JPL manages the U.S. portion of the Jason-1 mission for NASA’s Science Mission Directorate, Washington. JPL is managed for NASA by the California Institute of Technology in Pasadena.


New hurricane chief restores the calm after in-house storm

Bill Read didn't ride into town with both guns blazing. But in his own quiet way, he did restore order.

For much of last year, the National Hurricane Center was in turmoil, following a staff revolt against then-director Bill Proenza. Congress feared the discord might hurt forecasts, and the normally staid institution was thrust into controversy.

Today, that episode has all but subsided, and the center has refocused on tracking tropical systems. Insiders credit Read, the new director, with soothing frayed nerves and rebuilding chemistry.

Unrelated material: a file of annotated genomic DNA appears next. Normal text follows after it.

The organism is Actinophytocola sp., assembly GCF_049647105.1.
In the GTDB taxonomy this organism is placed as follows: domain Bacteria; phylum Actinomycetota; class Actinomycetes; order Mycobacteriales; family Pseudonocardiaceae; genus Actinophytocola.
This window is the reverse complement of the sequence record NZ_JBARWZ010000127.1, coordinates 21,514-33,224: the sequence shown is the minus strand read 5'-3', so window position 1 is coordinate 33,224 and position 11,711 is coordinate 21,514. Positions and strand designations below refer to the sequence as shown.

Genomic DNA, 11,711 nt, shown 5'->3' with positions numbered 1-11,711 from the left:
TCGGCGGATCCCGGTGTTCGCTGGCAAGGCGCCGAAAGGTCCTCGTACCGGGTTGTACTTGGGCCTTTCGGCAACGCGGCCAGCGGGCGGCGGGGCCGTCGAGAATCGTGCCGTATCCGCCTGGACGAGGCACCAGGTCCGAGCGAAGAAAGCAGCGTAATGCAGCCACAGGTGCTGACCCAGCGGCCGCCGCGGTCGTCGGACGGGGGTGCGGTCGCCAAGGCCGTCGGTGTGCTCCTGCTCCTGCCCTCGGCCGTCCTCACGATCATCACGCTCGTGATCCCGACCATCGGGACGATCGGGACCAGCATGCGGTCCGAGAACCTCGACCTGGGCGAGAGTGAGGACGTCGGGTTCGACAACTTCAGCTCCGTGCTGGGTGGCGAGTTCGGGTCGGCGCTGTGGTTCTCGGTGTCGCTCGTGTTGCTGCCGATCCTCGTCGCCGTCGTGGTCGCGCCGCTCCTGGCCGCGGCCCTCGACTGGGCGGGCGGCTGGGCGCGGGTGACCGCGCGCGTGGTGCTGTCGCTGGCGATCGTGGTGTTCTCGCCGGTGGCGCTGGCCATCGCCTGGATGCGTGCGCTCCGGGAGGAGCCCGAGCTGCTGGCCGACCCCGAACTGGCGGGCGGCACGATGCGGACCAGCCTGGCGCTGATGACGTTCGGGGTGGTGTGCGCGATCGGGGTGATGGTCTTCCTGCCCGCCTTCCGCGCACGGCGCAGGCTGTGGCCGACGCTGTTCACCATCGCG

"Bill knows it's not all about one man, it's not all about the director," said Max Mayfield, the popular former director of the center. "In that way, he's very much like me."

Senior hurricane specialist Lixion Avila described the atmosphere inside the hurricane center these days as "very nice."

"The most important thing is that every time we make a decision, we make it together as a team," Avila said. "He listens to the specialists, and we listen to him."

Intimidation and warning

Read, 59, a National Weather Service veteran forecaster and manager, was recruited to be the center's acting deputy director in August 2007.

That was after Proenza alienated the staff, both by intimidating employees and warning that the demise of a weather satellite would hurt storm predictions, according to an independent report.